Regency Lexicon: fudge

Oh fudge.  Now, we know you as an alternative curse word or a delicious chocolatey treat.

But back in the Regency era, a fudge would be a falsehood.

Here is a little etymological breakdown of the word:

“put together clumsily or dishonestly,” 1610s, perhaps an alteration of fadge “make suit, fit” (1570s), of unknown origin. As an interjection meaning “lies, nonsense” from 1766; the noun meaning “nonsense” is 1791. It could be a natural extension from the verb. But Farmer suggests provincial Fr. fuche, feuche, “an exclamation of contempt from Low Ger. futsch = begone.”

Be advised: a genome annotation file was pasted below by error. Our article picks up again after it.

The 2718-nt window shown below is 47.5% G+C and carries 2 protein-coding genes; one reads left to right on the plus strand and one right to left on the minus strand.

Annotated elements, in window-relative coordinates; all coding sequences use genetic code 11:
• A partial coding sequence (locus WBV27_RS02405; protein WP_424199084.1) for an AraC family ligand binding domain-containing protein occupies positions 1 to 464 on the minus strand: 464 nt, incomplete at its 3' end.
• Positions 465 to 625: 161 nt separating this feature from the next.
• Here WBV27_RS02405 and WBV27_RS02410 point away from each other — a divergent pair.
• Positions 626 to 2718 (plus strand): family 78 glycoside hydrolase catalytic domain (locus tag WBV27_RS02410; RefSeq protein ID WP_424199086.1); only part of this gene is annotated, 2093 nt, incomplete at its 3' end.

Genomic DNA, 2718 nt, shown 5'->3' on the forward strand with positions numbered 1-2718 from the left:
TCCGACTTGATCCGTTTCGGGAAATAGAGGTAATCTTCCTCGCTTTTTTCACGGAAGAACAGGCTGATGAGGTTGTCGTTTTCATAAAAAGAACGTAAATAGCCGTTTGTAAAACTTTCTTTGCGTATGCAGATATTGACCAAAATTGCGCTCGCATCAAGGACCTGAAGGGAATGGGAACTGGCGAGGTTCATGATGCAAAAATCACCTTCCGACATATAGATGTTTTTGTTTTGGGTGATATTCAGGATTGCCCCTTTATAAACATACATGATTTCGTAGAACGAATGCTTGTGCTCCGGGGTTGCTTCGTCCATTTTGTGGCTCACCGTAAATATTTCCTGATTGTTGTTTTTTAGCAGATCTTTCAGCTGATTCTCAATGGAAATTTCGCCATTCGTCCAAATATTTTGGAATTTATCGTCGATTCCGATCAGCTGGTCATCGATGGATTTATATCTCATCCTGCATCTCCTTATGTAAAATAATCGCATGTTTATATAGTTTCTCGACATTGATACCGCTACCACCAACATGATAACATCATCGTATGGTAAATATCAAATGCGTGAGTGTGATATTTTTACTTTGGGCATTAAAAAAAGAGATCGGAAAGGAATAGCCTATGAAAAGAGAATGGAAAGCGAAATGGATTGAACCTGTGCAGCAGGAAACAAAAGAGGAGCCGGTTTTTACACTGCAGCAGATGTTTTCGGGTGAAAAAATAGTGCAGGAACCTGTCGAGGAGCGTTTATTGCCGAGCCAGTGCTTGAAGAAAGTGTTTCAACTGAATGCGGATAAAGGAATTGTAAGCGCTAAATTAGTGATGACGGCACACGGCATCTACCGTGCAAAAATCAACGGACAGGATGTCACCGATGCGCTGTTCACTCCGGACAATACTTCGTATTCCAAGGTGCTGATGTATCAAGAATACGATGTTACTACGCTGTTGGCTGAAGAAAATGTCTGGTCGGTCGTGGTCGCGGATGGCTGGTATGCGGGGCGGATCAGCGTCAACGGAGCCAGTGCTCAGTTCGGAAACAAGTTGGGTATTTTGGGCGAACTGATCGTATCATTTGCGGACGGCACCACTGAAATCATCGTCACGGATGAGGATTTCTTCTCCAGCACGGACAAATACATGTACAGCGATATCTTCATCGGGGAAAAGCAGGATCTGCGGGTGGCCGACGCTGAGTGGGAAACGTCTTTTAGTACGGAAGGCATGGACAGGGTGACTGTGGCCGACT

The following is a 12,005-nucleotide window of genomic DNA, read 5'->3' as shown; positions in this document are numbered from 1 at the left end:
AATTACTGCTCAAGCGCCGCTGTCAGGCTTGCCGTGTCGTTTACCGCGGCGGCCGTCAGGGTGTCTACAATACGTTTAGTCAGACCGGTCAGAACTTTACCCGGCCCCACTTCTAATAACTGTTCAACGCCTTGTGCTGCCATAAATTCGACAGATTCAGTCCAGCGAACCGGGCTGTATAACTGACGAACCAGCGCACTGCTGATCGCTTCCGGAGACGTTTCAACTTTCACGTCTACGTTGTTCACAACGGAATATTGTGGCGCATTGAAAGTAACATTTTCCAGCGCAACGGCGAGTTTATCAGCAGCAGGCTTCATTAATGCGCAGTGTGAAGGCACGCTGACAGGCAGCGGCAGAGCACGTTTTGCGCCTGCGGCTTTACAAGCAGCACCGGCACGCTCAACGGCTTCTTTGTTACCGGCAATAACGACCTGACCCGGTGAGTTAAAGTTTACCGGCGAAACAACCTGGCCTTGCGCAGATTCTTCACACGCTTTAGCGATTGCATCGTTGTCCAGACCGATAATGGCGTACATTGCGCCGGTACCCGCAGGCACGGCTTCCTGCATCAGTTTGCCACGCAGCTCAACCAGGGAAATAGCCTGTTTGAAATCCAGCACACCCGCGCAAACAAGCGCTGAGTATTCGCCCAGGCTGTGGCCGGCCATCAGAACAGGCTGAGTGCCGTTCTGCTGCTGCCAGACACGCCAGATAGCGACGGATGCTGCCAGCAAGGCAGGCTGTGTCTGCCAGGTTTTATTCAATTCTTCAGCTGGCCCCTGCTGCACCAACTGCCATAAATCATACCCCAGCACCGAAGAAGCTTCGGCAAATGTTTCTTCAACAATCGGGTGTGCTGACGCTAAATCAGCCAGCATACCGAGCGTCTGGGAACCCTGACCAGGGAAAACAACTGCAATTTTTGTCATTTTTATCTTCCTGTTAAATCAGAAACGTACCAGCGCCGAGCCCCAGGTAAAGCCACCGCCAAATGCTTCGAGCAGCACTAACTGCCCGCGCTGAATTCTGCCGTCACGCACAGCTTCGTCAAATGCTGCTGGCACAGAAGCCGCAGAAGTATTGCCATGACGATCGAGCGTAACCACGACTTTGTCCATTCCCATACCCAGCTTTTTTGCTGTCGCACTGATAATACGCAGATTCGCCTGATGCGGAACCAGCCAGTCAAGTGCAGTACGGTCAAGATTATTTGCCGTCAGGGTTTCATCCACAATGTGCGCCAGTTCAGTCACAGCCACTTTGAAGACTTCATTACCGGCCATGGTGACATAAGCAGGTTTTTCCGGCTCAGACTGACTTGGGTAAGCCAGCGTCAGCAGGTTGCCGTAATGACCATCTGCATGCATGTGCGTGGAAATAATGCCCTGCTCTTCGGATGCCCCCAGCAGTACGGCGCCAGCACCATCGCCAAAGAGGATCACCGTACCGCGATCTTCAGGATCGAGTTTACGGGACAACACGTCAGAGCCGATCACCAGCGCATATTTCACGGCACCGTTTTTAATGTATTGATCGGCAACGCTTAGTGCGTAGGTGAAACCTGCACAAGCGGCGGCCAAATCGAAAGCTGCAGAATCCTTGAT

The traditional English story traces fudge in this sense to a sailor’s retort to anything considered lies or nonsense, from Captain Fudge, “who always brought home his owners a good cargo of lies” [Isaac Disraeli, 1791, citing a pamphlet from 1700]. It seems there really was a late 17c. Captain Fudge, called “Lying Fudge,” and perhaps his name reinforced this form of fadge in the sense of “contrive without the necessary materials.” The surname is from Fuche, a pet form of the masc. proper name Fulcher, from Germanic and meaning literally “people-army.”

The chocolatey treat use of the word came in at around 1895, reportedly at women’s colleges.

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